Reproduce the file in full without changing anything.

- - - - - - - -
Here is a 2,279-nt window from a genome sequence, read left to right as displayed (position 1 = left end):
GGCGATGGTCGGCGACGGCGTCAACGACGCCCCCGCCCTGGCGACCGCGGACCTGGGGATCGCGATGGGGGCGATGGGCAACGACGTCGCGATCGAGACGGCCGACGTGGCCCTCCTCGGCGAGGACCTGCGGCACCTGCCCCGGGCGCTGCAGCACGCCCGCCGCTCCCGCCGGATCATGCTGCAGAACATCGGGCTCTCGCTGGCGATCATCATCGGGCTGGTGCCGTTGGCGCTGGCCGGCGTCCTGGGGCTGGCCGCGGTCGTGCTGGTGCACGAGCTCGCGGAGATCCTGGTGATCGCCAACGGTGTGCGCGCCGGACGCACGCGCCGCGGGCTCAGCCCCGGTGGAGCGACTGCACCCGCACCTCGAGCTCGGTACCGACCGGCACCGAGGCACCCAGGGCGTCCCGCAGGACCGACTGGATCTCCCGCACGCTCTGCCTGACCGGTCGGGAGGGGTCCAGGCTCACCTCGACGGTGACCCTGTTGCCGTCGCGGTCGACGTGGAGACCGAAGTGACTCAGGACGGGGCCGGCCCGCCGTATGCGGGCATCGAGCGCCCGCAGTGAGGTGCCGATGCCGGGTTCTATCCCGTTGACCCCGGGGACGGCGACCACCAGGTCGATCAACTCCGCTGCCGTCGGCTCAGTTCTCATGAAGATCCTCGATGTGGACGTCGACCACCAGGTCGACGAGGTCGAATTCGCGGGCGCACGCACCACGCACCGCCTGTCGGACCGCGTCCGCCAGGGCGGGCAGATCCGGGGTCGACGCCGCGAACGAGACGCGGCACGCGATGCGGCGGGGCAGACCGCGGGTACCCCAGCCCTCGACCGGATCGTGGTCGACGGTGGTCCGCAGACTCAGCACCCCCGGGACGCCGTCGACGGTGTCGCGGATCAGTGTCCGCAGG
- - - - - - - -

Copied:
Here is a 2,279-nt window from a genome sequence, read left to right as displayed (position 1 = left end):
GGCGATGGTCGGCGACGGCGTCAACGACGCCCCCGCCCTGGCGACCGCGGACCTGGGGATCGCGATGGGGGCGATGGGCAACGACGTCGCGATCGAGACGGCCGACGTGGCCCTCCTCGGCGAGGACCTGCGGCACCTGCCCCGGGCGCTGCAGCACGCCCGCCGCTCCCGCCGGATCATGCTGCAGAACATCGGGCTCTCGCTGGCGATCATCATCGGGCTGGTGCCGTTGGCGCTGGCCGGCGTCCTGGGGCTGGCCGCGGTCGTGCTGGTGCACGAGCTCGCGGAGATCCTGGTGATCGCCAACGGTGTGCGCGCCGGACGCACGCGCCGCGGGCTCAGCCCCGGTGGAGCGACTGCACCCGCACCTCGAGCTCGGTACCGACCGGCACCGAGGCACCCAGGGCGTCCCGCAGGACCGACTGGATCTCCCGCACGCTCTGCCTGACCGGTCGGGAGGGGTCCAGGCTCACCTCGACGGTGACCCTGTTGCCGTCGCGGTCGACGTGGAGACCGAAGTGACTCAGGACGGGGCCGGCCCGCCGTATGCGGGCATCGAGCGCCCGCAGTGAGGTGCCGATGCCGGGTTCTATCCCGTTGACCCCGGGGACGGCGACCACCAGGTCGATCAACTCCGCTGCCGTCGGCTCAGTTCTCATGAAGATCCTCGATGTGGACGTCGACCACCAGGTCGACGAGGTCGAATTCGCGGGCGCACGCACCACGCACCGCCTGTCGGACCGCGTCCGCCAGGGCGGGCAGATCCGGGGTCGACGCCGCGAACGAGACGCGGCACGCGATGCGGCGGGGCAGACCGCGGGTACCCCAGCCCTCGACCGGATCGTGGTCGACGGTGGTCCGCAGACTCAGCACCCCCGGGACGCCGTCGACGGTGTCGCGGATCAGTGTCCGCAGG